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ASU Electronic Theses and Dissertations


This collection includes most of the ASU Theses and Dissertations from 2011 to present. ASU Theses and Dissertations are available in downloadable PDF format; however, a small percentage of items are under embargo. Information about the dissertations/theses includes degree information, committee members, an abstract, supporting data or media.

In addition to the electronic theses found in the ASU Digital Repository, ASU Theses and Dissertations can be found in the ASU Library Catalog.

Dissertations and Theses granted by Arizona State University are archived and made available through a joint effort of the ASU Graduate College and the ASU Libraries. For more information or questions about this collection contact or visit the Digital Repository ETD Library Guide or contact the ASU Graduate College at gradformat@asu.edu.




The work contained in this dissertation is focused on the structural and optical properties of III-V semiconductor structures for solar cell applications. By using transmission electron microscopy, many of their structural properties have been investigated, including morphology, defects, and strain relaxation. The optical properties of the semiconductor structures have been studied by photoluminescence and cathodoluminescence. Part of this work is focused on InAs quantum dots (QDs) embedded in AlGaAs matrices. This QD system is important for the realization of intermediate-band solar cells, which has three light absorption paths for high efficiency photovoltaics. The suppression of plastic strain relaxation in the …

Contributors
Xie, Hongen, Ponce, Fernando A, Crozier, Peter A, et al.
Created Date
2016

ABSTRACT An Ensemble Monte Carlo (EMC) computer code has been developed to simulate, semi-classically, spin-dependent electron transport in quasi two-dimensional (2D) III-V semiconductors. The code accounts for both three-dimensional (3D) and quasi-2D transport, utilizing either 3D or 2D scattering mechanisms, as appropriate. Phonon, alloy, interface roughness, and impurity scattering mechanisms are included, accounting for the Pauli Exclusion Principle via a rejection algorithm. The 2D carrier states are calculated via a self-consistent 1D Schrödinger-3D-Poisson solution in which the charge distribution of the 2D carriers in the quantization direction is taken as the spatial distribution of the squared envelope functions within the …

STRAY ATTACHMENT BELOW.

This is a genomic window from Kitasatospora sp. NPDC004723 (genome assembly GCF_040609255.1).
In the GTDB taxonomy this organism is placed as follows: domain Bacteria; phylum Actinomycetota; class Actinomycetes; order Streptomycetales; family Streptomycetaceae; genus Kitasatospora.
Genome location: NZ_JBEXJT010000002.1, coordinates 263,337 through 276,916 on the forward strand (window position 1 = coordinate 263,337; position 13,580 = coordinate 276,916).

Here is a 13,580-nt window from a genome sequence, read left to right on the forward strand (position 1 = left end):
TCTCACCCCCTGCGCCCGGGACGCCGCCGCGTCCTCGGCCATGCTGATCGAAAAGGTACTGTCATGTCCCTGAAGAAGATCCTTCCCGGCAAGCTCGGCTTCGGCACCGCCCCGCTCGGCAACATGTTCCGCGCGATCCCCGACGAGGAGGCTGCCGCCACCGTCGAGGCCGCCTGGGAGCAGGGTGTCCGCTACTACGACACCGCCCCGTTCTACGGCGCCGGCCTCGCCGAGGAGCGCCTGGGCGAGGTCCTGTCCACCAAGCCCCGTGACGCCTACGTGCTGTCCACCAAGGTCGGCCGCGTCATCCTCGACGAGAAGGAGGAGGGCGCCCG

Contributors
Tierney, Brian David, Goodnick, Stephen, Ferry, David, et al.
Created Date
2011

The research of this dissertation has involved the nanoscale quantitative characterization of patterned magnetic nanostructures and devices using off-axis electron holography and Lorentz microscopy. The investigation focused on different materials of interest, including monolayer Co nanorings, multilayer Co/Cu/Py (Permalloy, Ni81Fe19) spin-valve nanorings, and notched Py nanowires, which were fabricated via a standard electron-beam lithography (EBL) and lift-off process. Magnetization configurations and reversal processes of Co nanorings, with and without slots, were observed. Vortex-controlled switching behavior with stepped hysteresis loops was identified, with clearly defined onion states, vortex states, flux-closure (FC) states, and Omega states. Two distinct switching mechanisms for the …

Contributors
He, Kai, Mccartney, Martha R., Smith, David J., et al.
Created Date
2010

In this project, a novel method is presented for measuring the resistivity of nanoscale metallic conductors (nanowires) using a variable-spacing 2-point method with a modified ultrahigh vacuum scanning tunneling microscope. An auxiliary field emission imaging method that allows for scanning insulating surfaces using a large gap distance (20nm) is also presented. Using these methods, the resistivity of self-assembled endotaxial FeSi2 nanowires (NWs) on Si(110) was measured. The resistivity was found to vary inversely with NW width, being rhoNW = 200 uOhm cm at 12 nm and 300 uOhm cm at 2 nm. The increase at small w is attributed to …

Contributors
Tobler, Samuel, Bennett, Peter, Mccartney, Martha, et al.
Created Date
2011

This dissertation is on the study of structural and optical properties of some III-V and II-VI compound semiconductors. The first part of this dissertation is a study of the deformation mechanisms associated with nanoindentation and nanoscratching of InP, GaN, and ZnO crystals. The second part is an investigation of some fundamental issues regarding compositional fluctuations and microstructure in GaInNAs and InAlN alloys. In the first part, the microstructure of (001) InP scratched in an atomic force microscope with a small diamond tip has been studied as a function of applied normal force and crystalline direction in order to understand at …

Contributors
Huang, Jingyi, Ponce, Fernando A, Carpenter, Ray W, et al.
Created Date
2013